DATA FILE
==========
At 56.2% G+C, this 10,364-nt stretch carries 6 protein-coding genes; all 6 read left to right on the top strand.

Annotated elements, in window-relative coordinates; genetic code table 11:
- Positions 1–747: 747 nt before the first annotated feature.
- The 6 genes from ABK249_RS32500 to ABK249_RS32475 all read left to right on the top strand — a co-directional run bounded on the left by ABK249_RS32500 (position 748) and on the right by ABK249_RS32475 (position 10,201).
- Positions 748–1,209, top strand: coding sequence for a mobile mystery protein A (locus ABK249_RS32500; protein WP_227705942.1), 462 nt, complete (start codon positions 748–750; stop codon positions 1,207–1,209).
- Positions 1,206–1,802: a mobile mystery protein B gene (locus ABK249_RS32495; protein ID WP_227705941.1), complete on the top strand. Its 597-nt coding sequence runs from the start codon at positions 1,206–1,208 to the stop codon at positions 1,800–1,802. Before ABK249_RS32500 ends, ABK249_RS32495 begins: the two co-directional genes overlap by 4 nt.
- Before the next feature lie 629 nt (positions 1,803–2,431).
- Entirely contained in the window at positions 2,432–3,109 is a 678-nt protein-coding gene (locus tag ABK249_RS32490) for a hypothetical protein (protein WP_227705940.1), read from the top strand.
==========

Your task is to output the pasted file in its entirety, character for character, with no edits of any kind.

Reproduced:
At 56.2% G+C, this 10,364-nt stretch carries 6 protein-coding genes; all 6 read left to right on the top strand.

Annotated elements, in window-relative coordinates; genetic code table 11:
- Positions 1–747: 747 nt before the first annotated feature.
- The 6 genes from ABK249_RS32500 to ABK249_RS32475 all read left to right on the top strand — a co-directional run bounded on the left by ABK249_RS32500 (position 748) and on the right by ABK249_RS32475 (position 10,201).
- Positions 748–1,209, top strand: coding sequence for a mobile mystery protein A (locus ABK249_RS32500; protein WP_227705942.1), 462 nt, complete (start codon positions 748–750; stop codon positions 1,207–1,209).
- Positions 1,206–1,802: a mobile mystery protein B gene (locus ABK249_RS32495; protein ID WP_227705941.1), complete on the top strand. Its 597-nt coding sequence runs from the start codon at positions 1,206–1,208 to the stop codon at positions 1,800–1,802. Before ABK249_RS32500 ends, ABK249_RS32495 begins: the two co-directional genes overlap by 4 nt.
- Before the next feature lie 629 nt (positions 1,803–2,431).
- Entirely contained in the window at positions 2,432–3,109 is a 678-nt protein-coding gene (locus tag ABK249_RS32490) for a hypothetical protein (protein WP_227705940.1), read from the top strand.